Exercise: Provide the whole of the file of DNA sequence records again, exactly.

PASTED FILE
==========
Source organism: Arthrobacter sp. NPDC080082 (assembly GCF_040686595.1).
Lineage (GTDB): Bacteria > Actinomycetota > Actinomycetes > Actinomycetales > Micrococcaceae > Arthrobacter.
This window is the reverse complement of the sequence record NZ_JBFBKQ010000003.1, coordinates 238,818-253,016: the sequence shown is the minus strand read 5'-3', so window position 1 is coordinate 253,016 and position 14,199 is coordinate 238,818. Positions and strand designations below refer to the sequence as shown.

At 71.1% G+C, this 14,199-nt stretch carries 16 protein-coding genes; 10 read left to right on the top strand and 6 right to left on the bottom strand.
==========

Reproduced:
Source organism: Arthrobacter sp. NPDC080082 (assembly GCF_040686595.1).
Lineage (GTDB): Bacteria > Actinomycetota > Actinomycetes > Actinomycetales > Micrococcaceae > Arthrobacter.
This window is the reverse complement of the sequence record NZ_JBFBKQ010000003.1, coordinates 238,818-253,016: the sequence shown is the minus strand read 5'-3', so window position 1 is coordinate 253,016 and position 14,199 is coordinate 238,818. Positions and strand designations below refer to the sequence as shown.

At 71.1% G+C, this 14,199-nt stretch carries 16 protein-coding genes; 10 read left to right on the top strand and 6 right to left on the bottom strand.